Is Your Smartphone Making Life Worse

I love my iPhone and my iPad. I use them to listen to music, play games, text with my friends and family – in fact, I can freely admit that I will choose to text someone rather than make a phone call. It's quick, it’s easy, and it doesn't distract me from something else. Recently, I realized that I checked my phone before I walked out to go down to my car and once I got into the drivers' seat, I checked it again.

Why? Did I really think I was going to miss something that was that important in a time span of three minutes? No, I didn't, but I’m addicted to checking my phone.

Recent studies suggest that the average smartphone user checks their phone 150 times a day.

We use these kinds of devices for everything. We keep our lives organized in the calendar applications, read all of our books on screens, and we share messages and videos with friends and family right from the palms of our hands. It's great to live in an age where being able to talk to my brother while he was deployed was as simple as an internet connection, but our reliance on technology is not all fun and games.

Smartphones have recently been proven to cause insomnia. Harvard researchers published results on how our dependency on technology has crept to the bedroom and is now throwing off our body's "light-dark cycle", which is spurning an increase in insomnia. Head researcher, Charles A. Czeisler, reports that as we expose ourselves to more artificial lights we "dramatically changed the timing of our endogenous circadian rhythms."

Overexposure to devices that think for us have caused an interesting phenomenon dubbed by Psychology Today as "The Google Effect". Research from a 2011 study found that people are encouraged to think less as we have more access to search engines right in our hands. Have you ever watched a movie and thought "hey I know that guy" and then turned to Google to type in a long and vague question to see what pops up, rather than trying to recall his face in your memory bank? That is the Google Effect.

Your brain at rest can actually be one of your most creative and productive times. Research in the early 1990s showed that your brain never really stops, even when your body is at rest. A resting state allows your brain to entertain ideas that seem random in nature. In contrast, when you are focused on a detailed activity, your brain devotes most of its energy to the task at hand. I think that being constantly tired to a device limits the ability of our brains (at least my brain) to allow those random thoughts and ideas to flow.

It’s not just your brain and creativity that can suffer from overuse of your smartphone. An Auckland chiropractor reports a rise in cases of cervical kyphosis. The curvature of your spine at the neck is developed as baby during "tummy time" when you practice holding your head up. Cervical kyphosis is the straitening of the vertebrae at the base of your neck, and many medical professionals are cautioning cell phone users to the dangers of looking down all of the time.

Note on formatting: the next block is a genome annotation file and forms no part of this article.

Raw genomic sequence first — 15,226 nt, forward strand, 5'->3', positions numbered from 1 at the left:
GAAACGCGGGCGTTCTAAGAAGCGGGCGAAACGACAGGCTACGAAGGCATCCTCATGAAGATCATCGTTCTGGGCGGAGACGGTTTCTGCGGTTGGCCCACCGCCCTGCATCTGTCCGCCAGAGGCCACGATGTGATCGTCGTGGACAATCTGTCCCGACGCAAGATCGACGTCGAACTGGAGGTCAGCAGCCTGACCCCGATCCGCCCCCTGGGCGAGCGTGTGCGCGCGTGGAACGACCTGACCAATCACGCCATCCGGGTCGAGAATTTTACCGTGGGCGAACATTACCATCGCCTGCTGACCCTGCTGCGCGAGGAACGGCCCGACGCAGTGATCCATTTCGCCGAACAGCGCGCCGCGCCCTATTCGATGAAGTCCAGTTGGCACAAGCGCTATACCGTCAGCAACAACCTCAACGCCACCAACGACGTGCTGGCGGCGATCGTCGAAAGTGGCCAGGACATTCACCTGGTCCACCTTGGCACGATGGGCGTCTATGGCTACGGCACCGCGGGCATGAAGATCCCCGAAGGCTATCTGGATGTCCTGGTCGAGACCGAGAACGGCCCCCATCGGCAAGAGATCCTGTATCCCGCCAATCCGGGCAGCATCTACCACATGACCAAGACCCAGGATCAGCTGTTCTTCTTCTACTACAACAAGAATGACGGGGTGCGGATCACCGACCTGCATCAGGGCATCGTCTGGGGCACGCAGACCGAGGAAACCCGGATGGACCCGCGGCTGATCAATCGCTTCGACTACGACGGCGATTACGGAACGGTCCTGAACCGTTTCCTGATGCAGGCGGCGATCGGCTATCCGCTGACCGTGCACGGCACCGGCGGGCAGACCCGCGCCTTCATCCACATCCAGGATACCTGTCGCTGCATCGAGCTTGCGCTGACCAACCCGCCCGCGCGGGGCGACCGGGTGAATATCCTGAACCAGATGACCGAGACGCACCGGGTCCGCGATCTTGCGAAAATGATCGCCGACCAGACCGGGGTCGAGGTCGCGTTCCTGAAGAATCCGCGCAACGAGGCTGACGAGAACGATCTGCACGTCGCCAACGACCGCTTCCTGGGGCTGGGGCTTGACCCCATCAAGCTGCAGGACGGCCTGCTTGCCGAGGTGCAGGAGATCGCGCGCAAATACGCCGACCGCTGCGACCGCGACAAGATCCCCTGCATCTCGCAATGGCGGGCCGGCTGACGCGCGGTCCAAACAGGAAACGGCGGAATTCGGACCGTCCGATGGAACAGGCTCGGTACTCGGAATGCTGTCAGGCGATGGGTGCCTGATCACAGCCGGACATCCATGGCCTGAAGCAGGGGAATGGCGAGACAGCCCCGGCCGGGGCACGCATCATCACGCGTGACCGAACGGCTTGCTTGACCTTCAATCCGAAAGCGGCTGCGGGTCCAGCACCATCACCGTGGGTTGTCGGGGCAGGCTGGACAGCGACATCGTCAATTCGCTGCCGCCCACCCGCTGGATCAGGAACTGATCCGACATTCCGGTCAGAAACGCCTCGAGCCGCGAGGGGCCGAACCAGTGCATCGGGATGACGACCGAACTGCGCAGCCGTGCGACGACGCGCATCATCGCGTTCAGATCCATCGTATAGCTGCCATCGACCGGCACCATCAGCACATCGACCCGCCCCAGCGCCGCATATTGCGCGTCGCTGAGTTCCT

That's not to say that smartphones don't do a lot of good for us and social networks. Studies have been conducted after disasters (like tornadoes) that give credit to social networks and text messages for helping to get messages to those in the paths of dangerous weather to seek shelter.

The development of applications for your phone range from games to technology that allows you to save money – like with the Nest learning thermostat or can even keep your medical information on hand in the event of something happening to you. Applications allow you to store your current medications, dosages, and even if you have an allergies. In the event of an emergency, EMTs or doctors can have quick access to your medical history so that they can best attend to you when you arrive at the emergency room.

Smartphones can enrich our lives but I think it's always important to remember that too much of a "good" thing can be bad. Change your habits by putting away your phone for thirty minutes to an hour when you get home and letting your brain "idle" or delete applications that you’re constantly checking.

Are you up to the challenge? (I don’t know if I am but I'm going to try.)

Cell Phone Statistics: Updated 2013

 2013 Cell Phone Statistics

New information has been released about how we used our cell phones, smartphones, and mobile devices in 2013. Some of the stats show a clear move among the average cell user towards it being their primary gaming, internet, and communication device. 

New Data From Pew Research

  • 97% of adults have a cell phone. (Up 4% from 2012)
  • Of these, 56% of those phones are considered "smart phones"
  • The cellular phone is the most quickly adopted technology in history. 
  • Cell phones are seen as key to actively participating in your community. 
  • 29% of users describe their phone as something they can't live without. 
  • 9% used their phone to contribute to charity. 
2013 Showed Growth in Mobile Marketing Importance

  • 34% of all users are "mobile only", meaning they use only their mobile devices and have no other computer or telephone. (Up 9% from 2012)